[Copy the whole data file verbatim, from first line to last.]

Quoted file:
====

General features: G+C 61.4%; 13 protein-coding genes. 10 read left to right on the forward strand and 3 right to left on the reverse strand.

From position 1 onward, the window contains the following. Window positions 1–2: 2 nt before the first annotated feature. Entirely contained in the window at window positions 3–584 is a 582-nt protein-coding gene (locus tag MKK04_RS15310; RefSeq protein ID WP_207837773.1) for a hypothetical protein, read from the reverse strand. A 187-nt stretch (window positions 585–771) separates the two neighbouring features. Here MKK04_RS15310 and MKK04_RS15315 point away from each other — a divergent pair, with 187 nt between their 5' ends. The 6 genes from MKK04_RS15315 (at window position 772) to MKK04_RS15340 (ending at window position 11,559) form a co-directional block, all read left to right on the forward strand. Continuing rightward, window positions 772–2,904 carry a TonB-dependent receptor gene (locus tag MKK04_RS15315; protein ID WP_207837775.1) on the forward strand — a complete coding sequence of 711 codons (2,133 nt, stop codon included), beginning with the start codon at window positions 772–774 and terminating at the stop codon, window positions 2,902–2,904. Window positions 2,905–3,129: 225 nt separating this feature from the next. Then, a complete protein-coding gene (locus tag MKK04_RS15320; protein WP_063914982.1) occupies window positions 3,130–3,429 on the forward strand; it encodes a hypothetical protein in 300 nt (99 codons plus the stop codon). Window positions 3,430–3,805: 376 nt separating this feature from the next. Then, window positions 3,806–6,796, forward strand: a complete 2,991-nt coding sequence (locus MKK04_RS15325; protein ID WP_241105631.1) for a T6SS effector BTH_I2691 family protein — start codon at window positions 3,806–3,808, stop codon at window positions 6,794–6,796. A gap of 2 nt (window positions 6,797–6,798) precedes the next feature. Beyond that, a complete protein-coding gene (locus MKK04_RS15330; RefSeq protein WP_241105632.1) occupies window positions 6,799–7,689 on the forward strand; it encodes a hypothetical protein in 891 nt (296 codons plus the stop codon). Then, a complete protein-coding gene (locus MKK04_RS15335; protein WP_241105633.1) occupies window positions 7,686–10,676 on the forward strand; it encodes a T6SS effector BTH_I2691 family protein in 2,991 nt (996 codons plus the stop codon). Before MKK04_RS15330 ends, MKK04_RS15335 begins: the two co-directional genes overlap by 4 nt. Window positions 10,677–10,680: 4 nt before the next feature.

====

General features: G+C 61.4%; 13 protein-coding genes. 10 read left to right on the forward strand and 3 right to left on the reverse strand.

From position 1 onward, the window contains the following. Window positions 1–2: 2 nt before the first annotated feature. Entirely contained in the window at window positions 3–584 is a 582-nt protein-coding gene (locus tag MKK04_RS15310; RefSeq protein ID WP_207837773.1) for a hypothetical protein, read from the reverse strand. A 187-nt stretch (window positions 585–771) separates the two neighbouring features. Here MKK04_RS15310 and MKK04_RS15315 point away from each other — a divergent pair, with 187 nt between their 5' ends. The 6 genes from MKK04_RS15315 (at window position 772) to MKK04_RS15340 (ending at window position 11,559) form a co-directional block, all read left to right on the forward strand. Continuing rightward, window positions 772–2,904 carry a TonB-dependent receptor gene (locus tag MKK04_RS15315; protein ID WP_207837775.1) on the forward strand — a complete coding sequence of 711 codons (2,133 nt, stop codon included), beginning with the start codon at window positions 772–774 and terminating at the stop codon, window positions 2,902–2,904. Window positions 2,905–3,129: 225 nt separating this feature from the next. Then, a complete protein-coding gene (locus tag MKK04_RS15320; protein WP_063914982.1) occupies window positions 3,130–3,429 on the forward strand; it encodes a hypothetical protein in 300 nt (99 codons plus the stop codon). Window positions 3,430–3,805: 376 nt separating this feature from the next. Then, window positions 3,806–6,796, forward strand: a complete 2,991-nt coding sequence (locus MKK04_RS15325; protein ID WP_241105631.1) for a T6SS effector BTH_I2691 family protein — start codon at window positions 3,806–3,808, stop codon at window positions 6,794–6,796. A gap of 2 nt (window positions 6,797–6,798) precedes the next feature. Beyond that, a complete protein-coding gene (locus MKK04_RS15330; RefSeq protein WP_241105632.1) occupies window positions 6,799–7,689 on the forward strand; it encodes a hypothetical protein in 891 nt (296 codons plus the stop codon). Then, a complete protein-coding gene (locus MKK04_RS15335; protein WP_241105633.1) occupies window positions 7,686–10,676 on the forward strand; it encodes a T6SS effector BTH_I2691 family protein in 2,991 nt (996 codons plus the stop codon). Before MKK04_RS15330 ends, MKK04_RS15335 begins: the two co-directional genes overlap by 4 nt. Window positions 10,677–10,680: 4 nt before the next feature.